"It comes at a time when consular facilitation for repatriation is on"
CHENNAI: It is unfortunate that there is an influx of refugees from Sri Lanka to Tamil Nadu at a time when efforts to repatriate or facilitate their return are being made by the Sri Lankan Deputy High Commission in Chennai, its chief diplomat, Sumit Nakandala, said.
"I don't think anybody should fear that war would break out again in Sri Lanka," Mr. Nakandala said, responding to media persons' questions on the recent influx of refugees.
Consular facilitation for repatriation and return of the refugees from Sri Lanka was in full swing, with travel documents, birth certificates and citizenship certificates for children born in India being distributed. In last three years, since the ceasefire agreement of 2002, 4500 refugees had gone back to Sri Lanka, mainly with the help from the UNHCR.
However, since January 12, over 200 refugees had landed in Tamil Nadu. Mr.Nakandala conveyed the gratitude of the Sri Lankan Government to Tamil Nadu, which, though overburdened with refugees, continued to provide good facilities for shelter and education.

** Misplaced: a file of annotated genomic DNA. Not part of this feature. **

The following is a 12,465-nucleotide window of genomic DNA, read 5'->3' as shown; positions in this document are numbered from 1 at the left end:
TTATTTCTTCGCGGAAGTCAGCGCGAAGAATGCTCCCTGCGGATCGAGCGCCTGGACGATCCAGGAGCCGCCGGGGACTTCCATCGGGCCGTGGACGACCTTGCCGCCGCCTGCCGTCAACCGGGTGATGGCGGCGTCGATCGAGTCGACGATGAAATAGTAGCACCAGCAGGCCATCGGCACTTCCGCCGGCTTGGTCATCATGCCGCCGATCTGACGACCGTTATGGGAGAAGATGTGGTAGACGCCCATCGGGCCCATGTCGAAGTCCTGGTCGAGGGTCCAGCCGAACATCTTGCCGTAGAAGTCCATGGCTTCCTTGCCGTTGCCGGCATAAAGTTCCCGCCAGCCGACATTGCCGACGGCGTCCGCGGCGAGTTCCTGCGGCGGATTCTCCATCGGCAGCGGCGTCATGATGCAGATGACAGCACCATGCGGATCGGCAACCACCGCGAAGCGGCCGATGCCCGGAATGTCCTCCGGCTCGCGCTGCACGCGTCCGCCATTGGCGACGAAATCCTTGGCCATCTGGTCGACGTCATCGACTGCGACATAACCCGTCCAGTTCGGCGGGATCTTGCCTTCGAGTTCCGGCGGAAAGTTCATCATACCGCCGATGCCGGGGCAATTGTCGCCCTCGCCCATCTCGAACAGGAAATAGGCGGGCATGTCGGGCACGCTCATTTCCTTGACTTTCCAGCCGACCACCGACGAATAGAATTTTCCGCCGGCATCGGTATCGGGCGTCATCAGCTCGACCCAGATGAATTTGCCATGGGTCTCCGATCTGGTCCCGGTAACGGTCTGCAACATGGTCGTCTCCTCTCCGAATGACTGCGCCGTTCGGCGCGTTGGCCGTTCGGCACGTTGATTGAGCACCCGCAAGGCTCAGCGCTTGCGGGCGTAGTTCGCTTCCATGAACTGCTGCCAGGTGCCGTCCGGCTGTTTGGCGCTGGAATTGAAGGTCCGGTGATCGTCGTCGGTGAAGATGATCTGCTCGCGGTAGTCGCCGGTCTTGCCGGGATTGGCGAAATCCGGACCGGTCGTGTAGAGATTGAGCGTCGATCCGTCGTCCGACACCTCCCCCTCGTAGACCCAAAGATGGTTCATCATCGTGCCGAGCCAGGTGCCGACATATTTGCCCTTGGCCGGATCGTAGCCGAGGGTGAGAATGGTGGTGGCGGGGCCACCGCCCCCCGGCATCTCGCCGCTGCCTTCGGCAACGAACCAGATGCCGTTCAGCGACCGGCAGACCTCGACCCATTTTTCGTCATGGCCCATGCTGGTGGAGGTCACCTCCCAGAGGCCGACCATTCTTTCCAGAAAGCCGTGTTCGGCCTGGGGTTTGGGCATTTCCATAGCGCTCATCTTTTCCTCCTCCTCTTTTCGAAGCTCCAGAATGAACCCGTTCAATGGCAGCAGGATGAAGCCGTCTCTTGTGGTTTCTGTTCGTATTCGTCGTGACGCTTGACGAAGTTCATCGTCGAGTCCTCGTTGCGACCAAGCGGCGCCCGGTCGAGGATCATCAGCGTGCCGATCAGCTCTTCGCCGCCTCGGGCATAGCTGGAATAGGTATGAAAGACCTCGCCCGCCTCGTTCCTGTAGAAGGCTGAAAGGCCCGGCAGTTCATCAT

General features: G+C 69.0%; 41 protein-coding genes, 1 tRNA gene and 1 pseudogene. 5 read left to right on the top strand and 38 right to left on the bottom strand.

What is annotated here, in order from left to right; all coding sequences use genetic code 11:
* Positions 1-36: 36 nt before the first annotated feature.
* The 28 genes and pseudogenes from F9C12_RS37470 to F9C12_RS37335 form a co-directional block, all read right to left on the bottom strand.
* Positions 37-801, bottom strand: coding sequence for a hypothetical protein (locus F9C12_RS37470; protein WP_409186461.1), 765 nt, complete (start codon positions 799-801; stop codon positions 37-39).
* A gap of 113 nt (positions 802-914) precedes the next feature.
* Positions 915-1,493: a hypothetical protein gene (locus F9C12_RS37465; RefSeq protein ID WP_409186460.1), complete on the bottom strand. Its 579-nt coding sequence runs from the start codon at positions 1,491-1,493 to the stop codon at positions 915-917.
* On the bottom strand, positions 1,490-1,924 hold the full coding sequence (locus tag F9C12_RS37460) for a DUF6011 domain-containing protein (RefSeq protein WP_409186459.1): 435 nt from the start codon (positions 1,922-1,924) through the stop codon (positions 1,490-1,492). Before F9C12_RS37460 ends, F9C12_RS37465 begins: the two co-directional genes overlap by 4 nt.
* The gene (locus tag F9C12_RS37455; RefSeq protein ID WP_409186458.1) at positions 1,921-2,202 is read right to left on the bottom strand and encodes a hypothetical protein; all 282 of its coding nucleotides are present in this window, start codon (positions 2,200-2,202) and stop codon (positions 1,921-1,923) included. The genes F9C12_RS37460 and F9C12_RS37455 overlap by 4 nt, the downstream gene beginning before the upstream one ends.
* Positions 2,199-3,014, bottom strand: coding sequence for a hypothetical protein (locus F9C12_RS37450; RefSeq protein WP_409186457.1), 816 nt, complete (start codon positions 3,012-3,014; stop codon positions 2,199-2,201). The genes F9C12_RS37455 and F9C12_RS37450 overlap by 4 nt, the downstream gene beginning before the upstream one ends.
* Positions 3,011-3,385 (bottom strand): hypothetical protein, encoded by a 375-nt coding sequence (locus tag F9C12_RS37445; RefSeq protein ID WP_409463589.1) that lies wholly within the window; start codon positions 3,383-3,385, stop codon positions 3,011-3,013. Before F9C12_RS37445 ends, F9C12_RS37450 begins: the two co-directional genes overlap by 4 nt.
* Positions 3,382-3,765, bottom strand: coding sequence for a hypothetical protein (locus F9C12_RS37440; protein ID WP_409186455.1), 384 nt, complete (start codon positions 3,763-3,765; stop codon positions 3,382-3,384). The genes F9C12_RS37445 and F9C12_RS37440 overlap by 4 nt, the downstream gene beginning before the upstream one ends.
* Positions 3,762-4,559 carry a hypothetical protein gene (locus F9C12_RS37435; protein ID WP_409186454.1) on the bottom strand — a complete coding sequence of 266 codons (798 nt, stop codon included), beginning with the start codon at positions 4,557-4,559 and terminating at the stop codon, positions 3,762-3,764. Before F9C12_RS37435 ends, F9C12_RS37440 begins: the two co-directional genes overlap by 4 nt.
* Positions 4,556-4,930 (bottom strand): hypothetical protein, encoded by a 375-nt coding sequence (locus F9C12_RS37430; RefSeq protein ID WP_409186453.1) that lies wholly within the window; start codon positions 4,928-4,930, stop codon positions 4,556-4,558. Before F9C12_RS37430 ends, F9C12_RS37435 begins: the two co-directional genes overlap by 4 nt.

There were 2000 graduates among the 55,000 refugees living in 100 camps in the State.
Reiterating President Mahinda Rajapakse's commitment to go ahead with the peace talks, he said the Government was very flexible and would respond to the talks with utmost sincerity. In the ensuing talks, scheduled probably for February 2, the focus would be on finding a long-term, permanent solution to the problem, based on maximum devolution of power. The President had also emphasised consistently that his decisions were based on achieving permanent peace.
On the role the country expected India to play in resolving the crisis, Mr. Nakandala said the Indian Government had been helping them since 1983 to find non-violent solutions. While India had indicated, more than once, that the solution should be indigenous, Sri Lanka "needs the goodwill and blessings of India."